Orphaned teen told he can't live in senior living community

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PHOENIX (AP) — An Arizona couple says their senior living community won't allow their orphaned grandson to keep staying with them because of age limits.

The boy's mother died in 2018 at a California hospital and his father took his own life two weeks later, said his grandmother, Melodie Passmore.

Not long after, 15-year-old Collin Clabaugh moved in with his grandparents in Prescott, about 100 miles (161 kilometers) north of Phoenix. In December, the family received a letter last month from attorneys for the Gardens at Willow Creek homeowners association saying the community's age restrictions must be followed. The minimum age to live there is 19.

The Passmores have until June to either move or find another home for their grandson.

“It's amazing how one rule is more important than one person's life,” Passmore told Phoenix news station KNXV-TV on Wednesday.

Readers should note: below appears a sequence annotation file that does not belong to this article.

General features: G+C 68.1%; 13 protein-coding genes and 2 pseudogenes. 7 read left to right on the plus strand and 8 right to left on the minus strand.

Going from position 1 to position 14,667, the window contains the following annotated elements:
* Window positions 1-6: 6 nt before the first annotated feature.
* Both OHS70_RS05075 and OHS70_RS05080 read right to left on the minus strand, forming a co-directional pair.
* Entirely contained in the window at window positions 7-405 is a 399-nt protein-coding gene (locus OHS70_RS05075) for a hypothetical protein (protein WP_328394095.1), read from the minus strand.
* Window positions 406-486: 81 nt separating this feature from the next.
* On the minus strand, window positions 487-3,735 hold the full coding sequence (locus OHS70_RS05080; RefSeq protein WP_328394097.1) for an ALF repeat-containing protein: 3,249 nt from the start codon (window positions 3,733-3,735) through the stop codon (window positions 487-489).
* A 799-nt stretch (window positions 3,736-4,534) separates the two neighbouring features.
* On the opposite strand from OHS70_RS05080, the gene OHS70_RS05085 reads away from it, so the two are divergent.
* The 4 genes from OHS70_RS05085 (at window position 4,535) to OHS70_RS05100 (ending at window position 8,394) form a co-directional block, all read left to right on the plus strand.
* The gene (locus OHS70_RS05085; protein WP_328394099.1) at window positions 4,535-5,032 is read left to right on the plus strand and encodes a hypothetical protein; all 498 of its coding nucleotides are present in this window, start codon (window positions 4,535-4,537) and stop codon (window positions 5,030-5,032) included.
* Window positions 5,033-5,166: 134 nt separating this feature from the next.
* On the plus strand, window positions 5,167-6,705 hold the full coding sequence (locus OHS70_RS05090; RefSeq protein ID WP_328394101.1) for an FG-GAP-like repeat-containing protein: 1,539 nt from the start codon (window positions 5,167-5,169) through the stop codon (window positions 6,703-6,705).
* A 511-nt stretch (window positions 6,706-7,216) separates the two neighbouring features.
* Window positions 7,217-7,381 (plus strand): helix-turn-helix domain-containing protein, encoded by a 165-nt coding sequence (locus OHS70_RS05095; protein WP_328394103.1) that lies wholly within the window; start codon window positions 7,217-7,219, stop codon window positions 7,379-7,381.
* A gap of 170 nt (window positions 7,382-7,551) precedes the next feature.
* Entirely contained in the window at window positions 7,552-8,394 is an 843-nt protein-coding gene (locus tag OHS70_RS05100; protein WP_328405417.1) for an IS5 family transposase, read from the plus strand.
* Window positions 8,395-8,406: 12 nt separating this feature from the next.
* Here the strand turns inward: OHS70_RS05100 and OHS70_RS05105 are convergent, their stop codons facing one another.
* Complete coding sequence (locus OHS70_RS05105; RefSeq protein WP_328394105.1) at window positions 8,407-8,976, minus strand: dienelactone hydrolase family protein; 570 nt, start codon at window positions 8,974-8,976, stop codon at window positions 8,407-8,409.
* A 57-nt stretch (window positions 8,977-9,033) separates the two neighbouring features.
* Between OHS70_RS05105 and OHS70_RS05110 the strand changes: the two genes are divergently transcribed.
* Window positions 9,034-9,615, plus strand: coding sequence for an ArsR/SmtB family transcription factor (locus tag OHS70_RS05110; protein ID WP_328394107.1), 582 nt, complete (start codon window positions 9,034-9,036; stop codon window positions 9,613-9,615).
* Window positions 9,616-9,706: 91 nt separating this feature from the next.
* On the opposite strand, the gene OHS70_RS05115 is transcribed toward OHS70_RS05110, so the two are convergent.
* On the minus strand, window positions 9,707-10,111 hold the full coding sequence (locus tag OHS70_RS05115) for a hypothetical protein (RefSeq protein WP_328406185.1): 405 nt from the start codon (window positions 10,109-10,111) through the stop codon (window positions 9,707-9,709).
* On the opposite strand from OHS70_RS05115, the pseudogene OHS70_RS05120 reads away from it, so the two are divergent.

While some residents have said they support Clabaugh living there, association board members said they also have received complaints. Some residents have said they would consider taking action if the board doesn't enforce the age limits, according to the attorney's letter. Lawyers say forcing the teen to leave is legal under the Housing for Older Persons Act.

In a statement to the station, the board said not enforcing the age requirement could lead to legal problems.

The Passmores, who are in their 70s, moved into their home four years ago. They plan to meet with a real estate agent but moving again will be difficult, Passmore said.

Clabaugh said his grandparents helped him get through his grief and he doesn't want to live anywhere else.

“It just seems so heartless that even though we’ve explained our whole situation, it has to be the rule that dictates everything," he said.

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